May 27, 2024

Stay Connected with a 4G Signal Booster

If you enjoy remote camping and exploring the back roads but don’t want to miss calls. then installing a mobile signal booster in our RV can help.

We decided to go with the weboost mobile booster primarily because it claims to be the most effective in remote areas. I was a little skeptical about their claims so I took it on the road and put it to the test.

In this video you’ll see how I tested the booster in remote areas. The results were surprising.

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Reasons to stay connected

  • Safety: Having the ability to call for help, contact family, or have someone contact you in the event of an emergency or crisis.
  • Work Remotely: Many RVers these days earn a living working on the road.
  • Spotty or Poor WiFi: WiFi service in parks is often poor and unreliable. We rely on our 4G LTE as our primary source of Internet.

Registering the Booster Before Use

Some carriers may require you register your cell phone booster before using it. In most cases though, it may just work fine out of the box. It is recommended to contact your carrier just to be sure.

Verizon gives you the option to register the signal booster online. After entering some basic information (booster make/model, serial number, FCC ID) my booster was registered and ready for use.

I found the registration process to be very painless for Verizon. I’ve also heard that the same is true for AT&T.

Testing the Booster

I performed numerous tests especially in areas where signal strength was poor or non-existent. I switched my smartphone to read dBm (Decibels referenced to 1 milliwatt) during my tests so that I could get a true indication of signal strength instead of just signal bars.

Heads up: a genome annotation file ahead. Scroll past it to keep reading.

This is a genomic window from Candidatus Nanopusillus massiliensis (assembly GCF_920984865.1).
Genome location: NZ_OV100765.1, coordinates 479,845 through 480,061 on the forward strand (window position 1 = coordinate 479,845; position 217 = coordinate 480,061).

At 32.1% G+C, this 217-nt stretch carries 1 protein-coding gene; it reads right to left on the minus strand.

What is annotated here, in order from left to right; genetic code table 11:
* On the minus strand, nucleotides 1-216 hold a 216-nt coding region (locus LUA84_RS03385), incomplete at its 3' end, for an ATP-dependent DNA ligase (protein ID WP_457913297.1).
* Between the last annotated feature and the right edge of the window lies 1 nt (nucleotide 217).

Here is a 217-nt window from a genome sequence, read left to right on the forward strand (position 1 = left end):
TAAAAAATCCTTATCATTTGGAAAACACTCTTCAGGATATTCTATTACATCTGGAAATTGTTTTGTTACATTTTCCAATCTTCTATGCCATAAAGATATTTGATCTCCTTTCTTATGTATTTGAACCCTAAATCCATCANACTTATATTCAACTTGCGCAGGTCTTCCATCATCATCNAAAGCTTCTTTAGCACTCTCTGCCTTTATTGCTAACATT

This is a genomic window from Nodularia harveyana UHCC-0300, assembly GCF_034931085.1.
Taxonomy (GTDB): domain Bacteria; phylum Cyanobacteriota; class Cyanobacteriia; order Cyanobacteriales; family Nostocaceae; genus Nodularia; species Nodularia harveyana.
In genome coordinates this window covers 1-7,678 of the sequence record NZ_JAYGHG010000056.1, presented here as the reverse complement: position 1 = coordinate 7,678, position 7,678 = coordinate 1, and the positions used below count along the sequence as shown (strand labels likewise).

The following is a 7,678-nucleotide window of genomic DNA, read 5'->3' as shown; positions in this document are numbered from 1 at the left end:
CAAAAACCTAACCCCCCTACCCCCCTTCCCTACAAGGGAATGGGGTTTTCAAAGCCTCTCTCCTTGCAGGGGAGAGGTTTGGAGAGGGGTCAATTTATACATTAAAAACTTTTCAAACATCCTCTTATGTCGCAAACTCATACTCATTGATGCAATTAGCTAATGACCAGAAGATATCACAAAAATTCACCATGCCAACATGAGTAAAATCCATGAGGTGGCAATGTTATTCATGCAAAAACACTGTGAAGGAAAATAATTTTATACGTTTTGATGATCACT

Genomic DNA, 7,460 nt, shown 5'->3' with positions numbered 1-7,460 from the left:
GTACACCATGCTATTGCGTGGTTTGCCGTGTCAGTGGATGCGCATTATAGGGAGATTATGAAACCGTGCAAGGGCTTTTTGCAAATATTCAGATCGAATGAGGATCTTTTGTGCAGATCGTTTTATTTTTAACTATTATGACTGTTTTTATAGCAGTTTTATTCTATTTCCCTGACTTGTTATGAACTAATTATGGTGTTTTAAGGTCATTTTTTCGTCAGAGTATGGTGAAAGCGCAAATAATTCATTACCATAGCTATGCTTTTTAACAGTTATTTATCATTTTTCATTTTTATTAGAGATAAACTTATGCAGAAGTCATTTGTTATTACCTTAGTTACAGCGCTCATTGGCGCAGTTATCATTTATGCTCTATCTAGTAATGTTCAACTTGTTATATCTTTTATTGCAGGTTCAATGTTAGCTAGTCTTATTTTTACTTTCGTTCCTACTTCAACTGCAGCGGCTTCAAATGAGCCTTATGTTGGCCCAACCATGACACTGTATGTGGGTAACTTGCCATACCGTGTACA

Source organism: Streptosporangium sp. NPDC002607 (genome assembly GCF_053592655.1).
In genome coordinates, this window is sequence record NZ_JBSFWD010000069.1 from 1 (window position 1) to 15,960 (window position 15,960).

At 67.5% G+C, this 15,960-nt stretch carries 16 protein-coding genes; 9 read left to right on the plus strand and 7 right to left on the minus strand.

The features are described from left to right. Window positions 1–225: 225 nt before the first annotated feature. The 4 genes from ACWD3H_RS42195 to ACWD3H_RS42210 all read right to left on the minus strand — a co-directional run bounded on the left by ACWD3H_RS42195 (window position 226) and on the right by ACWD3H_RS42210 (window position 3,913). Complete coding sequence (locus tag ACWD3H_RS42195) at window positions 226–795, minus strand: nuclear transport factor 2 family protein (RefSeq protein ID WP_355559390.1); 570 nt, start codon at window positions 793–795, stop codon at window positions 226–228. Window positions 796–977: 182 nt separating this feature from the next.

I was pretty happy with the results. In fact on a recent road trip around the Southwest, we were able to stay connected in some pretty remote areas. In areas where there was already a moderate 4G signal, I was able to boost the signal all the way up to full bars.

What is considered a strong 4G signal?

The closer the dBm value is to 0, the stronger the signal. Here is a guide:

  • -100 dBm or less = Unacceptable signal level
  • -99 dBm to –90 dBm = Weak signal
  • -89 dBm to -70 dBm = Medium to high signal
  • -69 dBm or greater – Strong signal

TIP: Check the mobile 4G coverage at your camping destination before you leave

Stay Connected with a 4G Signal Booster 2
OpenSignal Mobile App (Free for Android and iPhone)

This is a great app I use to look up the 4G coverage in an area by mobile provider and network type (3G, 4G, etc.). You can also test your current signal strength, locate cell towers and the nearest WiFi. The coverage map can also be browsed on the Open Signal website. Download it and try it out. It’s free!

Signal Booster Test Results

Here are some results from a few of my tests.

At my home
Without Booster: -113 dBm
With Booster: -76 to -60 dBm

In the California desert
Without Booster: No signal
With Booster: -79 dBm

Campground near Zion National Park
Without Booster: No signal
With Booster: -94 dBm

In Zion National Park near Visitors Center
Without Booster: -98 dBm (2 bars)
With Booster: -74 dBm (full bars)

Overall I was able to get around 40 dBm of boosted 4G LTE even in some areas where I and “no service” initially. In a couple instances, I was able get up to the advertised 50 dBm of signal boost, but usually it was closer to 40 dBm.